Outside the scene shop, the brick patio sparkled.  It was one of those sunny New England days in March when it feels like June.  The brick patio sparkled with shattered glass, but I remember the sounds more vividly than the images.  Susan, my dance teacher, screaming, “Call 9-1-1.”  Jean repeating softly, “We love you, we love you, we love you.”  Another china plate shattering; though I now knew it was glass from the window twenty feet above.  Rich, the security guard, shouting orders to the gathering crowd, “Stand back. Who saw something?” and radioing for two ambulances.  Then, “Somebody… Lawson, go show the medics where we are.”

I ran around the building to the front driveway and paced for what seemed like too long.  Then, in the distance, I heard the sirens and finally the flashing lights racing towards me.  I pointed them in the direction of the brick patio and ran across the field to meet them there.  As I came around the corner, Rich was calling to anyone who could hear, “Suction!  We need suction.”

Kelly and Laura were taken to the local hospital where they were then transported by helicopter to two different major medical centers.  They had fallen through a floor-to-ceiling second floor window.  Laura has had a miraculously complete recovery.  Kelly never regained consciousness and died the next evening.

Tragedy hit my small college and nobody had any answers.  So we gathered in Commons and pushed all the furniture to the edge of the room.  No less than three hundred students, faculty, and staff sat on the floor, leaned against the walls, and held each other.  One by one, voices rose from the sea of bodies to share memories and prayers.

My cast and I decided to postpone opening night for eight weeks.  We cried together and held each other.  We cried together and held each other.

From the top of Bald Mountain, I felt as if I could reach out and embrace the Sun.  I was alone on the top of a landslide gazing across an incomprehensibly vast landscape and the sun shone directly on me.  I sat down on a granite ledge and breathed deeply the crisp Vermont air.  I sighed and felt the coolness of the stone and the warmth of the sun.  With every breath I cleared my mind of chatter and came a little bit closer to embodying the peace, certainty, and beauty that surrounded me.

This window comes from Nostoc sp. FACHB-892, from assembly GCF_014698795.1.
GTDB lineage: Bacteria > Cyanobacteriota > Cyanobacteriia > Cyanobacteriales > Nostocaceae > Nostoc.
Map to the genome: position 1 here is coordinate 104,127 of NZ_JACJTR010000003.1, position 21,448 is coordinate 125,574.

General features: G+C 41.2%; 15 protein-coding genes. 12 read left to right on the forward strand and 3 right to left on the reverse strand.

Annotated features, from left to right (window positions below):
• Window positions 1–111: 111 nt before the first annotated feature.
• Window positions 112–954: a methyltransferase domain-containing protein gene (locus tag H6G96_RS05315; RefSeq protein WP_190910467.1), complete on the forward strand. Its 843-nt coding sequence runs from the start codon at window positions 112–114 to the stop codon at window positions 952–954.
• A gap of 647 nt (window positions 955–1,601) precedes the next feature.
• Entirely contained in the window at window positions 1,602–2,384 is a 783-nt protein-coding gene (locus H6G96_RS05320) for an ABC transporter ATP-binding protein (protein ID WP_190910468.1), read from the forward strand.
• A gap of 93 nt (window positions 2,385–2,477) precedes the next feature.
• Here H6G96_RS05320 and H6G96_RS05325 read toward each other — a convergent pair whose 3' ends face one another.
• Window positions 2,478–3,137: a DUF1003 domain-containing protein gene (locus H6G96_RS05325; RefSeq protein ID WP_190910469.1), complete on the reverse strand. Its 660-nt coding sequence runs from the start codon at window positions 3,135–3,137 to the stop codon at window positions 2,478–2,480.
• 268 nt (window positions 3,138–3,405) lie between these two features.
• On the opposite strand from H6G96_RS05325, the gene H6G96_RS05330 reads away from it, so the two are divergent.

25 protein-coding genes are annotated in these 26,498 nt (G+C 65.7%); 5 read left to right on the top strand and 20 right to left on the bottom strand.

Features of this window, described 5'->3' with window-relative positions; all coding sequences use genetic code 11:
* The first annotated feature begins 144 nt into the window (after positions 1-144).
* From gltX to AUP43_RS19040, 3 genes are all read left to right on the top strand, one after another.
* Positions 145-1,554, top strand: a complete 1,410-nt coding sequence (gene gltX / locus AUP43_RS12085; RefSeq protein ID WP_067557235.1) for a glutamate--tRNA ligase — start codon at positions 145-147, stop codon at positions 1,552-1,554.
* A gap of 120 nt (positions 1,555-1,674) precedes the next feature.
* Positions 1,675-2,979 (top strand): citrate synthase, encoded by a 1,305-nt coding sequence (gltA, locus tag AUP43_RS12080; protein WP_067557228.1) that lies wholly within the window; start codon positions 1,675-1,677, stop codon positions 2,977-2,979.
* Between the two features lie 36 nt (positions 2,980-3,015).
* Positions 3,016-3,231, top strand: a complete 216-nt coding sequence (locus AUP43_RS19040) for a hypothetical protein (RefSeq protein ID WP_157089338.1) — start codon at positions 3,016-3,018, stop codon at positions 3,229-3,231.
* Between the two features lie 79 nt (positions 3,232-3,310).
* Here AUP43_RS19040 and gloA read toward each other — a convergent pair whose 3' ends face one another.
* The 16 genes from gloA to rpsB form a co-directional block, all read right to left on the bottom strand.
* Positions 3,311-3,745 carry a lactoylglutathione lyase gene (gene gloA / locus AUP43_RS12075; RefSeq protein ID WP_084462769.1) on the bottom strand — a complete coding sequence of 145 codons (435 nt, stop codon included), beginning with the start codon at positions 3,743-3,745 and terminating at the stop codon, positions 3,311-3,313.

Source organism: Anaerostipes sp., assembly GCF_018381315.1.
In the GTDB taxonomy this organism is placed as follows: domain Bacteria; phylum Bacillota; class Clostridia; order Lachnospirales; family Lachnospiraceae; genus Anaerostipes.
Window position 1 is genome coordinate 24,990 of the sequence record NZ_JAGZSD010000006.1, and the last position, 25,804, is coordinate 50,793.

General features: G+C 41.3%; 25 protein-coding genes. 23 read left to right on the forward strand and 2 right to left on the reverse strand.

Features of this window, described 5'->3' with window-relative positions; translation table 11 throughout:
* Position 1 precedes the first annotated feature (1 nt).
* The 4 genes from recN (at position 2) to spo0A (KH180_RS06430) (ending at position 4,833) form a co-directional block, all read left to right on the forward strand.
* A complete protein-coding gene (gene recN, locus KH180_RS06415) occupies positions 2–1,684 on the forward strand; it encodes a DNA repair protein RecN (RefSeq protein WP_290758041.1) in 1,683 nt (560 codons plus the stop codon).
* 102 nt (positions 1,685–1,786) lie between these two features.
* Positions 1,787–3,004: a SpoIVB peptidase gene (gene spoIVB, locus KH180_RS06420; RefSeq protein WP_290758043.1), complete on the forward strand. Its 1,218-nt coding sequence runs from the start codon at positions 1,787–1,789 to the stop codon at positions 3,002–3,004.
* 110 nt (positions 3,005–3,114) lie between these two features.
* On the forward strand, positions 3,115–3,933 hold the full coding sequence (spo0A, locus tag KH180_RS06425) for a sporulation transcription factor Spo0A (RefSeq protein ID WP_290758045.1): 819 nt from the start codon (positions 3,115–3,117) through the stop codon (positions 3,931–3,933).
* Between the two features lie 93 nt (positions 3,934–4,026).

Bald Mountain, Vermont.  Bald Island, Maine.  Coast Guard Beach, Cape Cod.  Loita Hills, Kenya.  Point Lenana, Mt. Kenya.  The Eiger, Switzerland.  Serpent Island, Ontario.  The Creek at the bottom of the hill below my childhood home.  The view East from the top of the hill outside that home.  The Mineral Hills Conservation Area, Northampton.  Mt. Pollux, South Amherst.  These are my sacred spaces.

Throughout my life, my cathedral has been the out of doors.  I worship the rising sun and pray to the passing clouds.  Being alone in the woods humbles my spirit and reminds me of the awesome and complex world that surrounds me.  This complexity is far beyond my understanding.  Breathing in crisp air, salt spray, or pine sap and squinting against a setting sun, mad whirl of fog, or incessant rain cleanses my mind, clarifies my passions, and focuses my energy.

“Everybody helps,” and “Clean up after yourself.”  This is my credo.  I believe that I need community support to persist in the face of tragedy and to thrive when life’s blessings overwhelm.  I believe that being alone in nature has the power to clean my mind and purify my soul. The wisdom of my father was in this paradox that I’ve only begun appreciating recently: that I need everybody’s help in order to clean up after myself; and the best way for me to help everybody is to spend some time cleaning up after myself.  The out-of-doors is my soul-cleanser and this Society is my Everybody.